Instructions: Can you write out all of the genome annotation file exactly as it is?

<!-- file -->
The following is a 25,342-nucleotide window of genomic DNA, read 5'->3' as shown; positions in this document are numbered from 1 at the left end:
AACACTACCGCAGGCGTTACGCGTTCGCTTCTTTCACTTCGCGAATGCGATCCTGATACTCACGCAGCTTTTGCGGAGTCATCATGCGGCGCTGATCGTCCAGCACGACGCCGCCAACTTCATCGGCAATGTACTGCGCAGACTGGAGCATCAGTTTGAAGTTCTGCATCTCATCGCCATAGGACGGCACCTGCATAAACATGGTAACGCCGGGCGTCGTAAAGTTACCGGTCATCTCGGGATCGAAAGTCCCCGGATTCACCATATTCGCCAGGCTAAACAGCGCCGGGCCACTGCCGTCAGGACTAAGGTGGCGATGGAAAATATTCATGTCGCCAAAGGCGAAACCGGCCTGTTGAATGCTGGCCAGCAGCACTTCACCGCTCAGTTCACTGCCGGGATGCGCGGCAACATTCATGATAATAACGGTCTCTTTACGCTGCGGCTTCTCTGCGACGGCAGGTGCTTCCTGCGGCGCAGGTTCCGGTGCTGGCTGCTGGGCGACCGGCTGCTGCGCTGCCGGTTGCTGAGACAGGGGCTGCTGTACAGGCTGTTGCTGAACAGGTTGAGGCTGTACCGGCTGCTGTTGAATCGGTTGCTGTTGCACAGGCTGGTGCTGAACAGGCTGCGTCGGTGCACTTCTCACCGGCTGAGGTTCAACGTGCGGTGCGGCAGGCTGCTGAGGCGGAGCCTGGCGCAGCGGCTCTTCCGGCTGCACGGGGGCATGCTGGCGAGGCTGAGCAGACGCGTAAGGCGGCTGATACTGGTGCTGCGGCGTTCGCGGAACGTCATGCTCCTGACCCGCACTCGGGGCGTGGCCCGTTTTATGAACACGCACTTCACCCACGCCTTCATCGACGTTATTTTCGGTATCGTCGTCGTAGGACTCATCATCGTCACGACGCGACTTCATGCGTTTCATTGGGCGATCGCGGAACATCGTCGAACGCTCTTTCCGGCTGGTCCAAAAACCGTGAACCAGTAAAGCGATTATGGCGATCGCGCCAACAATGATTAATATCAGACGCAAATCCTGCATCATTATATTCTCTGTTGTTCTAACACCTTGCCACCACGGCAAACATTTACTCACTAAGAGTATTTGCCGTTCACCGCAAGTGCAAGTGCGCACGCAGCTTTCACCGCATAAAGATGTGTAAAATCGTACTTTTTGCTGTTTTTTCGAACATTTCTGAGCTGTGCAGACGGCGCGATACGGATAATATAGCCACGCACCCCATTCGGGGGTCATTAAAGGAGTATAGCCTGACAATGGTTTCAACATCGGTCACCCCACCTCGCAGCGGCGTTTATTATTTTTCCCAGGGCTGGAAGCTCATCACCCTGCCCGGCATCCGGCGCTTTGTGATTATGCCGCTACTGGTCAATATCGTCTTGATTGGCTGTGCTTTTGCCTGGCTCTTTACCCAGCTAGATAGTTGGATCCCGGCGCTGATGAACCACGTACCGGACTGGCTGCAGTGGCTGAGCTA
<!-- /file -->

The following is a 25,342-nucleotide window of genomic DNA, read 5'->3' as shown; positions in this document are numbered from 1 at the left end:
AACACTACCGCAGGCGTTACGCGTTCGCTTCTTTCACTTCGCGAATGCGATCCTGATACTCACGCAGCTTTTGCGGAGTCATCATGCGGCGCTGATCGTCCAGCACGACGCCGCCAACTTCATCGGCAATGTACTGCGCAGACTGGAGCATCAGTTTGAAGTTCTGCATCTCATCGCCATAGGACGGCACCTGCATAAACATGGTAACGCCGGGCGTCGTAAAGTTACCGGTCATCTCGGGATCGAAAGTCCCCGGATTCACCATATTCGCCAGGCTAAACAGCGCCGGGCCACTGCCGTCAGGACTAAGGTGGCGATGGAAAATATTCATGTCGCCAAAGGCGAAACCGGCCTGTTGAATGCTGGCCAGCAGCACTTCACCGCTCAGTTCACTGCCGGGATGCGCGGCAACATTCATGATAATAACGGTCTCTTTACGCTGCGGCTTCTCTGCGACGGCAGGTGCTTCCTGCGGCGCAGGTTCCGGTGCTGGCTGCTGGGCGACCGGCTGCTGCGCTGCCGGTTGCTGAGACAGGGGCTGCTGTACAGGCTGTTGCTGAACAGGTTGAGGCTGTACCGGCTGCTGTTGAATCGGTTGCTGTTGCACAGGCTGGTGCTGAACAGGCTGCGTCGGTGCACTTCTCACCGGCTGAGGTTCAACGTGCGGTGCGGCAGGCTGCTGAGGCGGAGCCTGGCGCAGCGGCTCTTCCGGCTGCACGGGGGCATGCTGGCGAGGCTGAGCAGACGCGTAAGGCGGCTGATACTGGTGCTGCGGCGTTCGCGGAACGTCATGCTCCTGACCCGCACTCGGGGCGTGGCCCGTTTTATGAACACGCACTTCACCCACGCCTTCATCGACGTTATTTTCGGTATCGTCGTCGTAGGACTCATCATCGTCACGACGCGACTTCATGCGTTTCATTGGGCGATCGCGGAACATCGTCGAACGCTCTTTCCGGCTGGTCCAAAAACCGTGAACCAGTAAAGCGATTATGGCGATCGCGCCAACAATGATTAATATCAGACGCAAATCCTGCATCATTATATTCTCTGTTGTTCTAACACCTTGCCACCACGGCAAACATTTACTCACTAAGAGTATTTGCCGTTCACCGCAAGTGCAAGTGCGCACGCAGCTTTCACCGCATAAAGATGTGTAAAATCGTACTTTTTGCTGTTTTTTCGAACATTTCTGAGCTGTGCAGACGGCGCGATACGGATAATATAGCCACGCACCCCATTCGGGGGTCATTAAAGGAGTATAGCCTGACAATGGTTTCAACATCGGTCACCCCACCTCGCAGCGGCGTTTATTATTTTTCCCAGGGCTGGAAGCTCATCACCCTGCCCGGCATCCGGCGCTTTGTGATTATGCCGCTACTGGTCAATATCGTCTTGATTGGCTGTGCTTTTGCCTGGCTCTTTACCCAGCTAGATAGTTGGATCCCGGCGCTGATGAACCACGTACCGGACTGGCTGCAGTGGCTGAGCTA